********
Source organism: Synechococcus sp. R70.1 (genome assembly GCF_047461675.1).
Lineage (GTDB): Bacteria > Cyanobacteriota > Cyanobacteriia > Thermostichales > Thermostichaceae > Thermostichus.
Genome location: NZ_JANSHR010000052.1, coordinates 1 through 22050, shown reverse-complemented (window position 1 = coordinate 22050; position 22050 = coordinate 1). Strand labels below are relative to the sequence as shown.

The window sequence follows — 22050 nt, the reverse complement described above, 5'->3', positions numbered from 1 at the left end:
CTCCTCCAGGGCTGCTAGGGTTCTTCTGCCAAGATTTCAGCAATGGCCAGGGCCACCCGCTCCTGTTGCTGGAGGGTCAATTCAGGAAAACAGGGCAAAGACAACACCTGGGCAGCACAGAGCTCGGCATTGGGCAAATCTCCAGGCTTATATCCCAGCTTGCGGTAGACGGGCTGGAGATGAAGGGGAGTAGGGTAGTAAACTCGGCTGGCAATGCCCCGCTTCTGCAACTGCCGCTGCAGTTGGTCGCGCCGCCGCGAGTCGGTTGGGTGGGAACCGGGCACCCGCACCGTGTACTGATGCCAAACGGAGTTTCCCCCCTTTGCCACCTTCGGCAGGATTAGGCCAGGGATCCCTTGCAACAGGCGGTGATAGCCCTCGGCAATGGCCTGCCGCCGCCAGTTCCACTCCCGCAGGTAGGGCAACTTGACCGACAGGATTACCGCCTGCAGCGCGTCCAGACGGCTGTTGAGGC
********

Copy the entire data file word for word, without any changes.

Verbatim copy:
Source organism: Synechococcus sp. R70.1 (genome assembly GCF_047461675.1).
Lineage (GTDB): Bacteria > Cyanobacteriota > Cyanobacteriia > Thermostichales > Thermostichaceae > Thermostichus.
Genome location: NZ_JANSHR010000052.1, coordinates 1 through 22050, shown reverse-complemented (window position 1 = coordinate 22050; position 22050 = coordinate 1). Strand labels below are relative to the sequence as shown.

The window sequence follows — 22050 nt, the reverse complement described above, 5'->3', positions numbered from 1 at the left end:
CTCCTCCAGGGCTGCTAGGGTTCTTCTGCCAAGATTTCAGCAATGGCCAGGGCCACCCGCTCCTGTTGCTGGAGGGTCAATTCAGGAAAACAGGGCAAAGACAACACCTGGGCAGCACAGAGCTCGGCATTGGGCAAATCTCCAGGCTTATATCCCAGCTTGCGGTAGACGGGCTGGAGATGAAGGGGAGTAGGGTAGTAAACTCGGCTGGCAATGCCCCGCTTCTGCAACTGCCGCTGCAGTTGGTCGCGCCGCCGCGAGTCGGTTGGGTGGGAACCGGGCACCCGCACCGTGTACTGATGCCAAACGGAGTTTCCCCCCTTTGCCACCTTCGGCAGGATTAGGCCAGGGATCCCTTGCAACAGGCGGTGATAGCCCTCGGCAATGGCCTGCCGCCGCCAGTTCCACTCCCGCAGGTAGGGCAACTTGACCGACAGGATTACCGCCTGCAGCGCGTCCAGACGGCTGTTGAGGC